Constraints 3 to 5 state that no loop should be created between customers and the first node must be the supply depot.
Constraints 6 and 7 define the time window for product delivery to customers.
Constraint 8 defines the capacity of the vehicle.
Constraint 9 defines how fresh product should be sent to customers.
Constraint 10 guarantees that the products received by customers are fresh (not spoiled).
2.6 Model Validation
To test the validity of the proposed model, a smallscale numerical example was solved with the help of the operations research software GAMS. The numerical example used for this purpose has 3 points and three vehicles (K1, K2, and K3). The capacity of the vehicles was considered 100 units. The service time was assumed to follow a uniform distribution between 5 to 10 minutes. The time window was considered to be between 0 and 3 minutes, and demand was assumed to follow a uniform distribution between 10 and 15 units.
Solving the problem in GAMS with the above inputs, the value of the objective function was calculated to Z=264 in 0.1 seconds
In all metaheuristic algorithms, it is necessary to first define how the solutions are structured. This structure is called solution representation. In this study, the solutions are in the form of a singlerow matrix with N+2*V columns, where N is the number of customers and V is the number of vehicles. All vehicles must travel to at least one customer and each route starts at one node and ends at one node. Thus, the start and end nodes of each route must be specified. The following matrix is a solution of the problem with 10 customers, 3 vehicles and 3 nodes shown in Table 1.
In this example, customers 1, 4 and 5 receive service from the first vehicle, which starts its route from node 1 and ends it at node 3 after serving the customers. The route of the second vehicle starts at node 3 and ends at node 2 after going through customers 2, 3, 7, 8 and 10. The route of the third vehicle starts from node 2, goes through customers 6 and 9 and ends at node 3. More specifically, the problem can be analyzed as shown in table 2.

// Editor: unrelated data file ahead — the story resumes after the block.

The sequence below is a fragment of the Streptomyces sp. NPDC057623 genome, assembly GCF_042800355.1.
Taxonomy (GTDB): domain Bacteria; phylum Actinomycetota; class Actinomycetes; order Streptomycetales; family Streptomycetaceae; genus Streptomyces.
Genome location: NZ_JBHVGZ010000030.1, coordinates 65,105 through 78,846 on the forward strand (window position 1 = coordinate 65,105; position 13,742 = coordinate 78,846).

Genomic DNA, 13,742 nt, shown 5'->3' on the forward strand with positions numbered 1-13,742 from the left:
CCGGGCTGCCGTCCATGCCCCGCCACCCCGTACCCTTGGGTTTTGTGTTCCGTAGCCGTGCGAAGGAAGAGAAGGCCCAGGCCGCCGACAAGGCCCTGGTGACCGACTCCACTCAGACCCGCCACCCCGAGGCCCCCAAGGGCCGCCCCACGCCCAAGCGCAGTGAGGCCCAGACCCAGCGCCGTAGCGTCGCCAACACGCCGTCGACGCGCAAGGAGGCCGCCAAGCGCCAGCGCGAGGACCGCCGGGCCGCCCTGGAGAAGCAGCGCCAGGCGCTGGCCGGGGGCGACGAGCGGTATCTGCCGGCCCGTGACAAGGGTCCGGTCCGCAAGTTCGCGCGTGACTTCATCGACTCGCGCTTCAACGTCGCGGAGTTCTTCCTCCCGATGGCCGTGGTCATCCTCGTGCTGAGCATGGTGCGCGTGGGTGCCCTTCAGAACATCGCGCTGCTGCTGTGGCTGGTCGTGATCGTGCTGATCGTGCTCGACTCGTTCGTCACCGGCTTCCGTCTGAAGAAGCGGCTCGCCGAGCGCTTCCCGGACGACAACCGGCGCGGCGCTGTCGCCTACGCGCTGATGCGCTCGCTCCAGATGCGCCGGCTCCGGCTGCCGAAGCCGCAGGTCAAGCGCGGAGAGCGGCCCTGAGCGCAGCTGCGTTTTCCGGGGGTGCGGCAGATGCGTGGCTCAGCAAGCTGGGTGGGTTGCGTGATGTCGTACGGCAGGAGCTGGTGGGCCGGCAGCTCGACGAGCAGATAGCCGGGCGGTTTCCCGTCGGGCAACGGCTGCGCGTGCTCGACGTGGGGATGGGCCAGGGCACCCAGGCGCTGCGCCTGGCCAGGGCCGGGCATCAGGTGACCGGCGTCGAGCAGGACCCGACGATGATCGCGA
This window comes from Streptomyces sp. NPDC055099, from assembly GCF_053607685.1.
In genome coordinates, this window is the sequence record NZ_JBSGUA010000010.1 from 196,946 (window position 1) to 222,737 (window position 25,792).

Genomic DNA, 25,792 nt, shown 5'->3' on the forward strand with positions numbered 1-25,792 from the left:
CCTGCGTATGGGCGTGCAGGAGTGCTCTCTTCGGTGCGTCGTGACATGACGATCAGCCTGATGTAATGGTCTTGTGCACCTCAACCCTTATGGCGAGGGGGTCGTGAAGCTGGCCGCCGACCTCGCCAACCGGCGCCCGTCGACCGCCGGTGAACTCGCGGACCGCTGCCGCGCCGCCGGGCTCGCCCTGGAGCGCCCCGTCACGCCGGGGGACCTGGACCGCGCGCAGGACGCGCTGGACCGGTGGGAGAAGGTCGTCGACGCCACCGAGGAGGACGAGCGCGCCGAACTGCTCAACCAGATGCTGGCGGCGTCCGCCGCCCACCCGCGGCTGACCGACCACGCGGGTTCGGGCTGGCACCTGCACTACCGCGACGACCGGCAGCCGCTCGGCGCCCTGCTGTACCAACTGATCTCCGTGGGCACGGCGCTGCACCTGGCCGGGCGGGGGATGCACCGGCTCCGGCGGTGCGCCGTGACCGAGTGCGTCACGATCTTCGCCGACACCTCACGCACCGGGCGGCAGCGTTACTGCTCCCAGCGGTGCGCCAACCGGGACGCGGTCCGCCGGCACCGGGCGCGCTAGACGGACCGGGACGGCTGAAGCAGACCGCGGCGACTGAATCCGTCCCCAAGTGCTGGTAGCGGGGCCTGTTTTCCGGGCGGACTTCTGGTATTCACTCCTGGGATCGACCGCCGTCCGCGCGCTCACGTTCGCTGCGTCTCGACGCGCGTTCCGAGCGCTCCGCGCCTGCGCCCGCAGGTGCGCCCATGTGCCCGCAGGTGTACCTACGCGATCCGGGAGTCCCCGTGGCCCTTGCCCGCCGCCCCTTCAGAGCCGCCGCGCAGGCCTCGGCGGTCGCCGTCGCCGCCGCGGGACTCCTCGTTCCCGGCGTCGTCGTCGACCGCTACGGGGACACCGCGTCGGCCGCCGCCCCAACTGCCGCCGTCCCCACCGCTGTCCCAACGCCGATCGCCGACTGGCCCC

To obtain highquality solutions, it is necessary to define an appropriate fitness measure for solutions. Here, this measure is the value of the objective function. In other words, each chromosome will be converted into its corresponding solution and placed in the objective function, and the chromosome of the solution with the highest objective function value will be chosen as the best chromosome. The proposed objective function seeks to minimize transportation costs as well as the cost due to customer dissatisfaction.
To describe how the crossover operator is used in the algorithm, we use the following two random chromosomes as parents. For crossover, we select two random cut points on the chromosomes and then swap the genes between these two cut points to produce a child.
Then, starting from the beginning of the chromosome of the first parent, we copy any gene that is not among the genes of the first child at its own place and leave an empty space for any gene that is repeated. Then, we do the same for the second child. To fill the empty spaces in the first child, we start from the beginning of the chromosome of the second parent, copying any gene that is not present in the first child in its own place. We then do the same for the second child, copying in the empty spaces the genes of the first parent that are not present in the second child (starting from the beginning of the chromosome).
The mutation operator of the proposed algorithm functions as follows:
Here, we have used the Insert Mutation variant of the mutation operator, which is described below.

Step 4: Move the second gene (or number) to the position immediately after the first gene, shifting the following genes by one cell.
3. RESULTS AND DISCUSSION
The generated data include the data related to the dimensions of the problem and other input variables such as the size of demand of each customer, customer service time, and the transport cost factor in the cost function. The method of generating these data is described below.
In the proposed model, the dimensions of the problem depend on the number of customers (i) and the number of available vehicles (k). To investigate the performance of algorithms in solving problems of different dimensions, three groups of problems with small, medium and large dimensions were produced. These problems are given in Table 3.
In this study, demand of each customer for each product in each period was a randomly generated value following a normal distribution with an average of 100 and a standard deviation of 50. The service time of each customer in each period was also generated randomly by following a uniform distribution in the interval (0, 5). Transport costs were generated based on the modified total discount model with five breakpoints.